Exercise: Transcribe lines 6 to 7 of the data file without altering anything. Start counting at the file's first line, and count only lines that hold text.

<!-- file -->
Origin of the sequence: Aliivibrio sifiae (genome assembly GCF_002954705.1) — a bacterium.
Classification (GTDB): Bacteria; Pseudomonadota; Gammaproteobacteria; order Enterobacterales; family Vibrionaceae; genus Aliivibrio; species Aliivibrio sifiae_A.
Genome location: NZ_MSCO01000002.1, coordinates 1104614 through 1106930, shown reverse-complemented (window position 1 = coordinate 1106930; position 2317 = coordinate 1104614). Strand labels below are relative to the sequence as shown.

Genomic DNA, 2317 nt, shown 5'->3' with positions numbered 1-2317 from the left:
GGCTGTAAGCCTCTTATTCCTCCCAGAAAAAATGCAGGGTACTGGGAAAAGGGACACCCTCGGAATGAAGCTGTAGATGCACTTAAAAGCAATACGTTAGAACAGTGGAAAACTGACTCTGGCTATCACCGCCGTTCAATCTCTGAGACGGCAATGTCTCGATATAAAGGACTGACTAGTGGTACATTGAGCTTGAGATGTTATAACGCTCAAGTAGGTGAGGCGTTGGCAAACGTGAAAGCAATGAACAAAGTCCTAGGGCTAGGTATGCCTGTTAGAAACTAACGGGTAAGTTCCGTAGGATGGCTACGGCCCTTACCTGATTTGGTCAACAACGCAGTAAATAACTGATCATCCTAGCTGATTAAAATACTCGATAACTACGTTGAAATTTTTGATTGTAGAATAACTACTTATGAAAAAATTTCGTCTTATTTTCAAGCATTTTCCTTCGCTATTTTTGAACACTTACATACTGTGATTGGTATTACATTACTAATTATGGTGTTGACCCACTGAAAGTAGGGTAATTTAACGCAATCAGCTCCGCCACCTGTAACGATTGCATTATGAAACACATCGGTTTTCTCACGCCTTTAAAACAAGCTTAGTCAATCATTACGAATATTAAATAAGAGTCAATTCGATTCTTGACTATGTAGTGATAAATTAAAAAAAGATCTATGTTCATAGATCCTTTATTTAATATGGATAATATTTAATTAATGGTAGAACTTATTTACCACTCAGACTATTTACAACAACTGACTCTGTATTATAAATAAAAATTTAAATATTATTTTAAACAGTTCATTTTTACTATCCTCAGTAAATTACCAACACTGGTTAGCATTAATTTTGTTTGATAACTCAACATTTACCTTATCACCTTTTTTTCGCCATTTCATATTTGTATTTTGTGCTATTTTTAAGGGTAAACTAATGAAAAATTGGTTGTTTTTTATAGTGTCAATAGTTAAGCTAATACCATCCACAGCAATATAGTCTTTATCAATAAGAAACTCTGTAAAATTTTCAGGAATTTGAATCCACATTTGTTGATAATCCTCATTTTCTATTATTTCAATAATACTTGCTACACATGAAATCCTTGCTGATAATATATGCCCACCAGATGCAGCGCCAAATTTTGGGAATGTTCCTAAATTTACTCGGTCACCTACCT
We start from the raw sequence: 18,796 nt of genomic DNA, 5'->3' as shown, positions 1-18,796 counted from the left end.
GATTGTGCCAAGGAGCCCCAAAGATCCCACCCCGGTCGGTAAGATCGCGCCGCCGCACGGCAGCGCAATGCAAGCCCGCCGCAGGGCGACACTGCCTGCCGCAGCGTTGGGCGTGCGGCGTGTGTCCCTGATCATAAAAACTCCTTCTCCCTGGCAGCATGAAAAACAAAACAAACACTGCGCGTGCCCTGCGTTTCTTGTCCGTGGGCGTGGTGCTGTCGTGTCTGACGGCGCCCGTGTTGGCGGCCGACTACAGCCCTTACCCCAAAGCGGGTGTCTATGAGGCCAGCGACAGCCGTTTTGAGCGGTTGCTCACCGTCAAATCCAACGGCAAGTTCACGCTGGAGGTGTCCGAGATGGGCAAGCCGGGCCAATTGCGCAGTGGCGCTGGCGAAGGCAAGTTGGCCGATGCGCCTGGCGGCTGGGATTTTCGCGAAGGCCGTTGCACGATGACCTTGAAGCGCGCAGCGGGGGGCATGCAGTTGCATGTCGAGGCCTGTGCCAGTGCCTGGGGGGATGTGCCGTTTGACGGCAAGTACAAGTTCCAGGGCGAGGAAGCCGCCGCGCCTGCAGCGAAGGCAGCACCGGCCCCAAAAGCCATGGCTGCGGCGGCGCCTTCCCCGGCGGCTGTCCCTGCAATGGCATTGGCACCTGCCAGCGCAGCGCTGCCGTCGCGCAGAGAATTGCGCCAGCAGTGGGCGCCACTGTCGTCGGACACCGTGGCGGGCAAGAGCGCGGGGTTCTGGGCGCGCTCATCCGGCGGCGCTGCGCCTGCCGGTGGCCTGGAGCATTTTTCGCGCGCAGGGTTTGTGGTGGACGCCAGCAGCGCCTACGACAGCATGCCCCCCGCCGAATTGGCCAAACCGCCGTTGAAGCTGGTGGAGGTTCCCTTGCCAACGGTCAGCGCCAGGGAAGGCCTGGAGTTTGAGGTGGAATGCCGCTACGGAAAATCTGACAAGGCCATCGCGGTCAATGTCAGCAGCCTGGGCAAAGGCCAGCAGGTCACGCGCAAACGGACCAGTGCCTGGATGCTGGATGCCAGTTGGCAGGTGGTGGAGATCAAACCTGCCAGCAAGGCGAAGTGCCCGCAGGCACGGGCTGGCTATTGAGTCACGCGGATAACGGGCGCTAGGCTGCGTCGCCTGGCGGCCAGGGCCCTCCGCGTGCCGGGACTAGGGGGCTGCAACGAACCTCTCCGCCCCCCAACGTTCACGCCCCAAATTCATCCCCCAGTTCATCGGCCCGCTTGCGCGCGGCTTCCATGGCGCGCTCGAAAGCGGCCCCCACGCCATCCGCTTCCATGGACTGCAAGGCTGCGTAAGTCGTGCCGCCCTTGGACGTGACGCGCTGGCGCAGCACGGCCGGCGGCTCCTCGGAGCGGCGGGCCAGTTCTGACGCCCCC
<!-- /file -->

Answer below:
We start from the raw sequence: 18,796 nt of genomic DNA, 5'->3' as shown, positions 1-18,796 counted from the left end.
GATTGTGCCAAGGAGCCCCAAAGATCCCACCCCGGTCGGTAAGATCGCGCCGCCGCACGGCAGCGCAATGCAAGCCCGCCGCAGGGCGACACTGCCTGCCGCAGCGTTGGGCGTGCGGCGTGTGTCCCTGATCATAAAAACTCCTTCTCCCTGGCAGCATGAAAAACAAAACAAACACTGCGCGTGCCCTGCGTTTCTTGTCCGTGGGCGTGGTGCTGTCGTGTCTGACGGCGCCCGTGTTGGCGGCCGACTACAGCCCTTACCCCAAAGCGGGTGTCTATGAGGCCAGCGACAGCCGTTTTGAGCGGTTGCTCACCGTCAAATCCAACGGCAAGTTCACGCTGGAGGTGTCCGAGATGGGCAAGCCGGGCCAATTGCGCAGTGGCGCTGGCGAAGGCAAGTTGGCCGATGCGCCTGGCGGCTGGGATTTTCGCGAAGGCCGTTGCACGATGACCTTGAAGCGCGCAGCGGGGGGCATGCAGTTGCATGTCGAGGCCTGTGCCAGTGCCTGGGGGGATGTGCCGTTTGACGGCAAGTACAAGTTCCAGGGCGAGGAAGCCGCCGCGCCTGCAGCGAAGGCAGCACCGGCCCCAAAAGCCATGGCTGCGGCGGCGCCTTCCCCGGCGGCTGTCCCTGCAATGGCATTGGCACCTGCCAGCGCAGCGCTGCCGTCGCGCAGAGAATTGCGCCAGCAGTGGGCGCCACTGTCGTCGGACACCGTGGCGGGCAAGAGCGCGGGGTTCTGGGCGCGCTCATCCGGCGGCGCTGCGCCTGCCGGTGGCCTGGAGCATTTTTCGCGCGCAGGGTTTGTGGTGGACGCCAGCAGCGCCTACGACAGCATGCCCCCCGCCGAATTGGCCAAACCGCCGTTGAAGCTGGTGGAGGTTCCCTTGCCAACGGTCAGCGCCAGGGAAGGCCTGGAGTTTGAGGTGGAATGCCGCTACGGAAAATCTGACAAGGCCATCGCGGTCAATGTCAGCAGCCTGGGCAAAGGCCAGCAGGTCACGCGCAAACGGACCAGTGCCTGGATGCTGGATGCCAGTTGGCAGGTGGTGGAGATCAAACCTGCCAGCAAGGCGAAGTGCCCGCAGGCACGGGCTGGCTATTGAGTCACGCGGATAACGGGCGCTAGGCTGCGTCGCCTGGCGGCCAGGGCCCTCCGCGTGCCGGGACTAGGGGGCTGCAACGAACCTCTCCGCCCCCCAACGTTCACGCCCCAAATTCATCCCCCAGTTCATCGGCCCGCTTGCGCGCGGCTTCCATGGCGCGCTCGAAAGCGGCCCCCACGCCATCCGCTTCCATGGACTGCAAGGCTGCGTAAGTCGTGCCGCCCTTGGACGTGACGCGCTGGCGCAGCACGGCCGGCGGCTCCTCGGAGCGGCGGGCCAGTTCTGACGCCCCC